Our first game was Gotcha. To play this game, students stand in a circle, arms out to the side with their left hand palm up, and right hand index finger pointing down and touching on neighbor's outstretched palm.Tell the students, "When I say the word go, do two things.... grab the finger in your left hand, and prevent your right finger from being grabbed." To make it a little more exciting, I had trigger words the kids had to hear before starting. The trigger word may have been "school" and I would say rhyming words such as "rule, drool, mule" When they heard "school", they could grab the other's finger - GOTCHA! It was a very quick game.
The kids got more excited over playing The Human Knot. This is one of the first cooperative games I learned, but it is great for talking about problem-solving! To play this game, ask students to form a circle, shoulder-to-shoulder. Ask students to each place a hand in the middle of the circle and to grasp another hand. Then ask participants to put their other hand in the middle, grasp a different person's hand. Don't let participants let go of hands - some will be tempted to think the activity might then be over - but it is only just starting. Explain to participants that what you'd like them to do is untangle themselves, without letting go of hands, into a circle. Participants may change their grip so as to be more comfortable, but they are not to unclasp and re-clasp so as to undo the knot. I don't know how this works out every time, but it does.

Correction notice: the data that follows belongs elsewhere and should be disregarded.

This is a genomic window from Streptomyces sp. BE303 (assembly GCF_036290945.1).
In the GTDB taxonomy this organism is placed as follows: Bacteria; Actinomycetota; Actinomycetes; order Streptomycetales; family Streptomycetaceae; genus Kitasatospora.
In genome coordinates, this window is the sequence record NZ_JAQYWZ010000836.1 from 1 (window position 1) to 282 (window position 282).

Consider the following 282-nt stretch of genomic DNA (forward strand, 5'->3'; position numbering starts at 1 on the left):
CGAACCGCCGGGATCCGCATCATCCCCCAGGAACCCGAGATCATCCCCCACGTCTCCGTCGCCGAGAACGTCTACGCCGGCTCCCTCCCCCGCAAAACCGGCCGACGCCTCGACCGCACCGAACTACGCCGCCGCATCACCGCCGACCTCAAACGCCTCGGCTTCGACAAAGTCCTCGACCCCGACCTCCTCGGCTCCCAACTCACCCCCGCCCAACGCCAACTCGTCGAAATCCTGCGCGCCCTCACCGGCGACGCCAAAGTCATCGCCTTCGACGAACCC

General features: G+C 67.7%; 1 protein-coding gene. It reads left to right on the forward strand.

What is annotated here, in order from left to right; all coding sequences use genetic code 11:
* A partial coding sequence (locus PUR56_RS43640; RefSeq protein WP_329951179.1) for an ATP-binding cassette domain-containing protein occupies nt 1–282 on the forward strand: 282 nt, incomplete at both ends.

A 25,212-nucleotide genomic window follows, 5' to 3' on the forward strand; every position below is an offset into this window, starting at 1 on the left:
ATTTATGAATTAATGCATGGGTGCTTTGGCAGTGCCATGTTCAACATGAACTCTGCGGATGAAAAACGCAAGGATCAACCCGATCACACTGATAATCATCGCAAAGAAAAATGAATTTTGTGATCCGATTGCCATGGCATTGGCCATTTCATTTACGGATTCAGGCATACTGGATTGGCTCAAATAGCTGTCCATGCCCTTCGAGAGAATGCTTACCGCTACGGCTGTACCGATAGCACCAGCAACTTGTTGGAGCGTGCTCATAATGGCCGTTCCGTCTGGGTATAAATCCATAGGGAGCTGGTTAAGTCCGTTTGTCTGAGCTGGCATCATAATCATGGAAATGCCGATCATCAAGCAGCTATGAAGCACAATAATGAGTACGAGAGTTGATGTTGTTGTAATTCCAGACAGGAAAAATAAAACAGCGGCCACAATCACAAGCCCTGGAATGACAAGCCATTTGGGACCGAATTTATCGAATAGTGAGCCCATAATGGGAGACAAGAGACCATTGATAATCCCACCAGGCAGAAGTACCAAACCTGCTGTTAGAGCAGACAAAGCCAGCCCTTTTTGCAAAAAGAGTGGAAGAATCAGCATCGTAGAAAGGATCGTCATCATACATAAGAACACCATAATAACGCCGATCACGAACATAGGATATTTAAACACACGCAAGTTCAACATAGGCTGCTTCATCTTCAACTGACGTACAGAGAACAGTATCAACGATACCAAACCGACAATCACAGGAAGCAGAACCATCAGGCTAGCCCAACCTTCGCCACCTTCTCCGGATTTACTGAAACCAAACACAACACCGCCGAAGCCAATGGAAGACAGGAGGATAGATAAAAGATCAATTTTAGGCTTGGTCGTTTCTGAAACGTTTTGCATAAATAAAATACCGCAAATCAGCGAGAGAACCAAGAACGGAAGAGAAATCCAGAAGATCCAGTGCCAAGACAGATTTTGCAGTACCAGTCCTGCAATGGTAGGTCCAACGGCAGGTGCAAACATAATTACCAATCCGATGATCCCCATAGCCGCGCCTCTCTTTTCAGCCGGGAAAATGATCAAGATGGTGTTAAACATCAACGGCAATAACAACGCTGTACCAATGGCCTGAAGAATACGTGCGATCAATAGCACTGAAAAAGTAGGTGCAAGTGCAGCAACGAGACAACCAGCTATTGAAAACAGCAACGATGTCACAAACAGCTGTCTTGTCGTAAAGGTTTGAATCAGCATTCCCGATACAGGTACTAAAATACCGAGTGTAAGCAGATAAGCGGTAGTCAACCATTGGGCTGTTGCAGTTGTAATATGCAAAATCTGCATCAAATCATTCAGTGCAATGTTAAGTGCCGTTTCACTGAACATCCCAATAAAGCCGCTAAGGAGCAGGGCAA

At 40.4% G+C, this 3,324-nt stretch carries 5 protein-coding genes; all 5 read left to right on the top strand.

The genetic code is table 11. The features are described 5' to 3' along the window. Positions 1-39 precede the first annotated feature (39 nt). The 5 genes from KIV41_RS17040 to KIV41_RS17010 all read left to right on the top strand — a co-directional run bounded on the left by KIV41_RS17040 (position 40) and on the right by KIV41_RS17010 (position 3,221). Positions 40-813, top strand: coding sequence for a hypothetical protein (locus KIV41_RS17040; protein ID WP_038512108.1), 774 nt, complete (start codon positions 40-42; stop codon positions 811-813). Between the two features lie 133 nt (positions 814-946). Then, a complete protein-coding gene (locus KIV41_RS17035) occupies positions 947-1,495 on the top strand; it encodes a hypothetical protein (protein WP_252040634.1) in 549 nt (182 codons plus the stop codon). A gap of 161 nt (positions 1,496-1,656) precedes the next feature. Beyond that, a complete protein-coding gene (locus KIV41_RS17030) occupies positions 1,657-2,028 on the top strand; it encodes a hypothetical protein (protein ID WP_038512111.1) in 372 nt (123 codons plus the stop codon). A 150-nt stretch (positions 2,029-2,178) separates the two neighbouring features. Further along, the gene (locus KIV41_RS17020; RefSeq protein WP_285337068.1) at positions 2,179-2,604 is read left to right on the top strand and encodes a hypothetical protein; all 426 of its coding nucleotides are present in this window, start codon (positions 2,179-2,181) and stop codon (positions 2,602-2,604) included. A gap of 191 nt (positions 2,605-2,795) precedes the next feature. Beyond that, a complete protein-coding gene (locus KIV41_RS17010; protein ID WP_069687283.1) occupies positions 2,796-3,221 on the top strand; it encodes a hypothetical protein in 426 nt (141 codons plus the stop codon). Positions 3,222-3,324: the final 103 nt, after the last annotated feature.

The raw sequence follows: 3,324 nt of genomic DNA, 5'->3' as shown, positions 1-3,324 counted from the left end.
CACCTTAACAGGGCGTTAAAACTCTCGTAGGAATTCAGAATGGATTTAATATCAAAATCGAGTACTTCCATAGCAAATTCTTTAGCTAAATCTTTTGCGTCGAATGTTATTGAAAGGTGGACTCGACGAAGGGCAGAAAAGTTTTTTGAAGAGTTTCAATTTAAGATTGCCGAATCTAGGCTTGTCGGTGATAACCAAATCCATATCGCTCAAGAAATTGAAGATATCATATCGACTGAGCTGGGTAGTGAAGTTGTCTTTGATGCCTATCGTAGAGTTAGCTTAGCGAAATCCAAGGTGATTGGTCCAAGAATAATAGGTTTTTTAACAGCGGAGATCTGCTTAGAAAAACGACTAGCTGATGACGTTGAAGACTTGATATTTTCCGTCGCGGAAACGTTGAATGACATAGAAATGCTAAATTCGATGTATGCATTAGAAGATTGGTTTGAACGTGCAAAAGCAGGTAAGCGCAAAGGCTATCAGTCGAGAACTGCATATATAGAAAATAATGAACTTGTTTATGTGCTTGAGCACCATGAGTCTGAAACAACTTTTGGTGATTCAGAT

Our last game was Fact or Fib. Students sat in a circle and would make a statement. It could be true or it could be false. The rest of the students would vote if it was a fact or a fib. Most amazingly, these kids know each other very well, they usually voted right!